Opinion: Forget flash gear – do what you can with what you have

29th Jul 2010 | 15:02

In the first of a (probably sporadic) series of blog posts, TG's staff writer, Matt Parker, explains how new bands can benefit from doing things the hard way.

In the first of a (probably sporadic) series of blog posts, TG's staff writer, Matt Parker, explains how new bands can benefit from doing things the hard way.

There's a phrase in film-making circles, "If you want to make a film. Make your film." On the surface it's a fairly idiotic statement, but there's some wisdom in it. Essentially, what its saying is that, if you hang around waiting for some kind of funding or endorsement to appear out of thin air, you'll be waiting a very long time.

Instead, think about how you can be creative with the things you have at your disposal and avoid letting yourself get put off by small excuses. A crap amp for one guitarist could become another's signature sound.*

"A crap amp for one guitarist could become another's signature sound."

Book the toilet venue tour, rehearse in any room you can, pick up the toy acoustic with the missing string if you have to, at the end of the day it's all experience. You'll meet people and you'll have something to show for your efforts, so that when and if a good opportunity does come along, you'll be ready for it.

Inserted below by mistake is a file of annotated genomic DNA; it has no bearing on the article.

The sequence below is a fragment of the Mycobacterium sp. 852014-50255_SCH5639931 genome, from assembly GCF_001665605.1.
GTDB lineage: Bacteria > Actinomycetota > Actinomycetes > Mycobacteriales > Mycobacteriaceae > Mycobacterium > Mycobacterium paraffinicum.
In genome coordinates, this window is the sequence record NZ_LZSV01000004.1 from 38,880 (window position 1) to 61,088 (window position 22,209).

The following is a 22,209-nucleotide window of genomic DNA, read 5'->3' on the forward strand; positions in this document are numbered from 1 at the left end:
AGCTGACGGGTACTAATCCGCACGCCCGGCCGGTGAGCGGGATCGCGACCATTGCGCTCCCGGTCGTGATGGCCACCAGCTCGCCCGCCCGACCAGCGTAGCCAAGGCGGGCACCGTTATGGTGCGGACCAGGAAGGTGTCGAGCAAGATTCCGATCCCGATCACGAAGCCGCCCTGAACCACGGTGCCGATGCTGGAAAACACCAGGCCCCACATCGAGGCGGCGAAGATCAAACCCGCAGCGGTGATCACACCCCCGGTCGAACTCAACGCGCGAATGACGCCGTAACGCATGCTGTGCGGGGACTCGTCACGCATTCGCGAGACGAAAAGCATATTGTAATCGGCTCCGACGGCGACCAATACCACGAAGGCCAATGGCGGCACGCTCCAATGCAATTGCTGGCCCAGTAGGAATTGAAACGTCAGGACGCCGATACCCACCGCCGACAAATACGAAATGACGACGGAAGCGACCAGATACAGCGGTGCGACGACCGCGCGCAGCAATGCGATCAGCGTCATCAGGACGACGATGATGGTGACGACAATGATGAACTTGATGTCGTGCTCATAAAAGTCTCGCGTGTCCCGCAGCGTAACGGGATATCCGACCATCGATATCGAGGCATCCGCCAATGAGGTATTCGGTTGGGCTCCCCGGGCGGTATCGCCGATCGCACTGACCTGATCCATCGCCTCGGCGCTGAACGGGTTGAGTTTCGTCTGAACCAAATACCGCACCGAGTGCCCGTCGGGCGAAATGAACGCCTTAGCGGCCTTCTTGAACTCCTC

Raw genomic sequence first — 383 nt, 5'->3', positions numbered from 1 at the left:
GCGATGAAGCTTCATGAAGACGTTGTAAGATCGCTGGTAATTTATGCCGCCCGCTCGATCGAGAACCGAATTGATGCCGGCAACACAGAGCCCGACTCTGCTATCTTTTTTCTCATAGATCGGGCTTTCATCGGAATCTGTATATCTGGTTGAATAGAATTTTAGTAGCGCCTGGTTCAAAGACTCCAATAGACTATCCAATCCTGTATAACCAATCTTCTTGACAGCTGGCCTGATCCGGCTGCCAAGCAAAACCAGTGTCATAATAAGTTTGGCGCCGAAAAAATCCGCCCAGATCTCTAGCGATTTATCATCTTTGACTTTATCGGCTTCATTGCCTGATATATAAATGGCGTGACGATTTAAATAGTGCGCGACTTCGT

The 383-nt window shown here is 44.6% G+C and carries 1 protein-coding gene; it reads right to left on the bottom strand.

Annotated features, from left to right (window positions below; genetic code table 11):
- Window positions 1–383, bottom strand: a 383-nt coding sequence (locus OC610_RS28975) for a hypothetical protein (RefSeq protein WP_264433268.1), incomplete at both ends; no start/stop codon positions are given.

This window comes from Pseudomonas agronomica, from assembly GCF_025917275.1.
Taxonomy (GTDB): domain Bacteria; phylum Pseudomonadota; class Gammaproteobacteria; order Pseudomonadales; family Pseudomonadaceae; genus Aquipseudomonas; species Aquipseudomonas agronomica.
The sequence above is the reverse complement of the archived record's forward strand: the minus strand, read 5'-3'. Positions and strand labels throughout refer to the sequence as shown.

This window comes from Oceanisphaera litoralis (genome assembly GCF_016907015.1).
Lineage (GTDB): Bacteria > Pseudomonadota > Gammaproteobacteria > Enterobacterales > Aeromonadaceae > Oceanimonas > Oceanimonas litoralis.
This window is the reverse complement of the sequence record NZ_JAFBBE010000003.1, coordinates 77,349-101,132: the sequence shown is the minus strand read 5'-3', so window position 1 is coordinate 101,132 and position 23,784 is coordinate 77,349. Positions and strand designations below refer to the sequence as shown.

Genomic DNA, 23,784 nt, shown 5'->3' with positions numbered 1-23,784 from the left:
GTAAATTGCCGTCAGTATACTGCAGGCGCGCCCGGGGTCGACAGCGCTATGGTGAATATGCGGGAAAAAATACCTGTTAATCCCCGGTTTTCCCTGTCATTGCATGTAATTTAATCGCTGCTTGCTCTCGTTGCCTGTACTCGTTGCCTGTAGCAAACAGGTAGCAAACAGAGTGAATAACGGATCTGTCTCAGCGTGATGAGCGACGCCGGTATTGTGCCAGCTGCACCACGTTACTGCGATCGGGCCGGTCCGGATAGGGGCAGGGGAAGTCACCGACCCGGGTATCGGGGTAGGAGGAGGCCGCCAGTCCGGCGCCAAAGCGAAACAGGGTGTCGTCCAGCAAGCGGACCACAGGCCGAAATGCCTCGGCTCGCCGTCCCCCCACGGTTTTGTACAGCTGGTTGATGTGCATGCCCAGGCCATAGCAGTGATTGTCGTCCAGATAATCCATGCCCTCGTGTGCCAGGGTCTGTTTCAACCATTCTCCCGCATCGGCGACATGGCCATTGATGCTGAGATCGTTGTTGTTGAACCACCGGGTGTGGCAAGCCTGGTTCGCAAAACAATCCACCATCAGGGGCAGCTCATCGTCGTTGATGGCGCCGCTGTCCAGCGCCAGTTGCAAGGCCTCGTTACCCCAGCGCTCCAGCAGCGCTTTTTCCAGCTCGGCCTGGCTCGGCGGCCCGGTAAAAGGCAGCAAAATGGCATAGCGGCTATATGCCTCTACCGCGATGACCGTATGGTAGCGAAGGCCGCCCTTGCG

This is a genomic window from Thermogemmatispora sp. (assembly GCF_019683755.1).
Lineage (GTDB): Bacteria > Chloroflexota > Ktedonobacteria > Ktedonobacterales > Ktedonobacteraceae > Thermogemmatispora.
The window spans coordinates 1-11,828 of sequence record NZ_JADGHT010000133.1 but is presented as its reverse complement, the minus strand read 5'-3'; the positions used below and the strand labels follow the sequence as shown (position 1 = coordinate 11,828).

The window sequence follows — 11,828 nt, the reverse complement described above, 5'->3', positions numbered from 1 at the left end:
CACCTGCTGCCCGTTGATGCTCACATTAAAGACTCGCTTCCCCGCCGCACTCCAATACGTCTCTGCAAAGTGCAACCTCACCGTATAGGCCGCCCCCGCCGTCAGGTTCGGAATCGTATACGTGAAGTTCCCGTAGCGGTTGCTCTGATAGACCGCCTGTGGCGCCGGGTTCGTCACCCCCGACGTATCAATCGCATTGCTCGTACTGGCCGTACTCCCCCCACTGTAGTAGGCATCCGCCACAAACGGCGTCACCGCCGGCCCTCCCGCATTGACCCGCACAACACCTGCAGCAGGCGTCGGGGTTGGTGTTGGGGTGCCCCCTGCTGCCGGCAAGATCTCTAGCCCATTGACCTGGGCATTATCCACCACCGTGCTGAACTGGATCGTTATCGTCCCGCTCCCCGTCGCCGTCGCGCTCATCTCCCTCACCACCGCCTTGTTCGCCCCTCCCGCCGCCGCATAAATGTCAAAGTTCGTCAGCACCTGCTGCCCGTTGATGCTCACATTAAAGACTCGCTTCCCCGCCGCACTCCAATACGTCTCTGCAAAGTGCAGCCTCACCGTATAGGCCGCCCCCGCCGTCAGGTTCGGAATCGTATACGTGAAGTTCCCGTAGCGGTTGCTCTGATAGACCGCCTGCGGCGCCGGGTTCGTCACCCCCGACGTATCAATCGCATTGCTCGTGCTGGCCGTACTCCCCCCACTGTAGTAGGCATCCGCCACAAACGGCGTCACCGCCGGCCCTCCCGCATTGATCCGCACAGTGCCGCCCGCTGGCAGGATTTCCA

"You need something to show for your efforts before you can progress to the next stage."

It's a principle that can be applied across almost any music career. Whether you're a band, a journalist, a promoter or an A&R guy in-the-making, you need to have something to show for your efforts before you can progress to the next stage.

"The idea is as applicable to a pub band as it to a career musician."

For some TG readers, playing is purely a hobby, but the idea is as applicable to a pub band as it is to someone for whom music provides a primary source of income. So the next time you're gazing dreamily through a shop window at that Gibson Goldtop, remember it's about starting with small successes and building upon each one.

Now go forth and D.I.Y.

* My first amp picked up French radio, it still does in fact, but it made practice more fun.

Tips for new bands

© David Waldorf/Corbis

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